learning a new language

 

 

I have begun studying German.

I knew a smattering of German already.

I was motivated to take the course from my love of studying foreign languages. And to learn a language which is so important in Western culture and scholarship, and in music. I have recently heard performances of outstanding vocal works with a libretto or lyrics in German by composers such as Haydn, Brahms, Hindemith, and Franz Schreker.

I am in my fifth or sixth week of an introductory German course at a language school in Manhattan. A very small class, which is great. A great teacher …. Peter, German; he lives in Manhattan now.

 

 

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As I and my fellow students were laboring over reading sentences out loud yesterday, trying to pronounce the German words, it called to mind for me what it was like learning to read in the first grade. Reading out loud (in the first grade) in small groups (“reading circles”) and laboring to sound out the words on the page, in our reader, Dick and Jane. Plus phonics instruction, so tedious, as I recall it being then.

I remember when I learned to read; from one moment to the next I moved on from slowly spelling out the words to reading fluently and my life changed forever! — comment by Elisabeth van der Meer, on my post about reading, October 21, 2019

I had a similar experience struggling to learn and sound out the Russian alphabet and to read from the printed page (in Russian) in an introductory Russian class in my sophomore year at Brandeis University.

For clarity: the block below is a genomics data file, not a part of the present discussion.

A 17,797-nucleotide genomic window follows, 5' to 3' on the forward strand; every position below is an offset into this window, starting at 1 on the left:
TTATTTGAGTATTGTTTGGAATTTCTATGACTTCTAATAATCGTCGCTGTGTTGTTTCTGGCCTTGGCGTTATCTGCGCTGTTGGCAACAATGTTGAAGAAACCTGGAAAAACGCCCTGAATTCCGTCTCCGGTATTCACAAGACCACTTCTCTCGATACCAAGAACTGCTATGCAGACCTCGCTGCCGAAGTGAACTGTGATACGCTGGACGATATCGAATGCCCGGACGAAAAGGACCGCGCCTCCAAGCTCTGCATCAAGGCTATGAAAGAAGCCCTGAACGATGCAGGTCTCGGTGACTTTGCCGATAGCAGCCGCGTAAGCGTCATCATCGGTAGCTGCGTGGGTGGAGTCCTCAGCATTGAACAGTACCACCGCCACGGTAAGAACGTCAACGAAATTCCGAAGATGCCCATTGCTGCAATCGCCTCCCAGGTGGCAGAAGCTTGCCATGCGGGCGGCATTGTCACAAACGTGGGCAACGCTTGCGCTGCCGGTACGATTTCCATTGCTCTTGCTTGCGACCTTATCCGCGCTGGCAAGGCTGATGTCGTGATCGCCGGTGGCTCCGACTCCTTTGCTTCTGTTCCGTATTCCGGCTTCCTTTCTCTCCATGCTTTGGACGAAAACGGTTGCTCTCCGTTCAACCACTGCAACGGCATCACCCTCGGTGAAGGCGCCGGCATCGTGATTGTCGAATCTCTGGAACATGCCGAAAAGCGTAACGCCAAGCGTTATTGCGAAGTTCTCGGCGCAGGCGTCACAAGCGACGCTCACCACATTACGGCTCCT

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In a language course, especially an introductory one, the teacher is everything. I have had some outstanding language teachers, such as Miss McCauley for French (in high school) and Luciana de Ames, a Spanish instructor at Columbia University.

And Walter Stock, in a Gaelic course at the Gaelic Society of New York.

In the late 1960’s, I saw an advertisement in the Village Voice for Irish (Gaelic) courses at the Gaelic Society in Manhattan. To the question, why study such a language, one that I would never need to use, I would have answered (and would still), why not? A language is a window into a culture. And, the grammatical or linguistic aspects of different languages have always fascinated me. To study a Celtic language! The Celtic languages are related distantly to a broader hypothesized family of languages including our own.

Mr. Stock would begin by going around the class, saying, “Dia duit” (hello) to each of us. He had us involved and enthused. He was a born language teacher.

After a few weeks, Mr. Stock, to my profound disappointment, had to leave because of professional commitments. The class was taken over by an Irish woman who lacked pedagogical skills. I quit after one class with her. She began the class by telling us to open our books. Then, sitting at a desk at the front of the room, she read from exercises in the book with the class presumably following. There was no interaction or class participation. Mr. Stock, her opposite as a teacher, not only got us speaking Irish from the outset, he was knowledgeable about languages and linguistics and was always pointing out interesting linguistic features and similarities between Irish and other languages. Peter, our current German teacher, does the same thing.